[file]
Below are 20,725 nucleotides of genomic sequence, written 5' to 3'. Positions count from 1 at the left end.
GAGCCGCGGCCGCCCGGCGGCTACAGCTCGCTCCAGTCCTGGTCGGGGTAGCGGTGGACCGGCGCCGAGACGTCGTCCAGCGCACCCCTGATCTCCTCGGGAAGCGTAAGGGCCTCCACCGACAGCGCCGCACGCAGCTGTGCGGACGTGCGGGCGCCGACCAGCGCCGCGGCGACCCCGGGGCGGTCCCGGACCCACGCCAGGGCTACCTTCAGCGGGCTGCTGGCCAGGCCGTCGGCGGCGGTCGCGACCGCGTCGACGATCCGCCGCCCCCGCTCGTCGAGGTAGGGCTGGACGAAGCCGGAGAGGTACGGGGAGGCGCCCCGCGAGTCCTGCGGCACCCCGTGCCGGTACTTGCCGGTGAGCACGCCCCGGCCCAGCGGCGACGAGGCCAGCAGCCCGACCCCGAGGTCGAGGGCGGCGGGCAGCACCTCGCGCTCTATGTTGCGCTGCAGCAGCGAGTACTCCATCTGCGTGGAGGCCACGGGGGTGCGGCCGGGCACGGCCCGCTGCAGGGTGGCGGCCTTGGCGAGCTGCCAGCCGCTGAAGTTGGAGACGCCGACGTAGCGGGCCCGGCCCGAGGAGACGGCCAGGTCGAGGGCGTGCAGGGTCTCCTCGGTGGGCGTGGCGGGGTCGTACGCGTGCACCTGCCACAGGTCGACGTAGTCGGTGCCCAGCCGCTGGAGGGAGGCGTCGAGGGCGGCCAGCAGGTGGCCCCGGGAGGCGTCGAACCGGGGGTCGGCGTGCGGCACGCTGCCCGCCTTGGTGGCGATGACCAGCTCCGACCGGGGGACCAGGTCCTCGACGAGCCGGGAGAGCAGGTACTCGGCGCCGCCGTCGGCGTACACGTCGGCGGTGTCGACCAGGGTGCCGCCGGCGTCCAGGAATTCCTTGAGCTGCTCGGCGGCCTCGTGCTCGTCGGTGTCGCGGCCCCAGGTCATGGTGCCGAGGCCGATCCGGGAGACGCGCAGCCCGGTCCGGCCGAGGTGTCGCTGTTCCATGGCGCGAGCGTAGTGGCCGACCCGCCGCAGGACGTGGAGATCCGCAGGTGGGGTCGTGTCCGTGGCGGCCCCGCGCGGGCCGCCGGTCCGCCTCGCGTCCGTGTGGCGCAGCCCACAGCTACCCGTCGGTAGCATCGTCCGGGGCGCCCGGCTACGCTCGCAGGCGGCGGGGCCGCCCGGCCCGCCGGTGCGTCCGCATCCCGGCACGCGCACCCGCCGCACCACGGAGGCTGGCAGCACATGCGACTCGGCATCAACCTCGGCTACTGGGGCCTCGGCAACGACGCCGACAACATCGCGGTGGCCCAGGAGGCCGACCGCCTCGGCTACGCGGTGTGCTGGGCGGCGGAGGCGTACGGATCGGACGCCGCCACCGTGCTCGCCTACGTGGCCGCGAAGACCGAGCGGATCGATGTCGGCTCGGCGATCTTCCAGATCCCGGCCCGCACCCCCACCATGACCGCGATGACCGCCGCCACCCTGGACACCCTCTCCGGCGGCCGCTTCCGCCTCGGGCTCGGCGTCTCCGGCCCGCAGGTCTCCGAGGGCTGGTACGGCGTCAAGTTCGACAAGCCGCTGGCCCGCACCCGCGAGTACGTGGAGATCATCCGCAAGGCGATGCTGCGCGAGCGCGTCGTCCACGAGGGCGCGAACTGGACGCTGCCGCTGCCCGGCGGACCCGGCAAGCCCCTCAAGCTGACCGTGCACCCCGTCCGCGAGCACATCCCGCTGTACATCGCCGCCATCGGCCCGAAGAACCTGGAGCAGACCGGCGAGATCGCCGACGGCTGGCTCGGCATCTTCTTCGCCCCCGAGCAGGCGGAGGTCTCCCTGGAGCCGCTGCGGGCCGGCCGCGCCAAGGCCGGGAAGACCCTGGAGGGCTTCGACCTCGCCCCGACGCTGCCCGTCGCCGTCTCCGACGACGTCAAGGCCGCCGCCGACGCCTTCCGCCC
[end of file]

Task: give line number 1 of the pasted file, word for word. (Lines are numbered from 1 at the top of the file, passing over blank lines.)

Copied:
Below are 20,725 nucleotides of genomic sequence, written 5' to 3'. Positions count from 1 at the left end.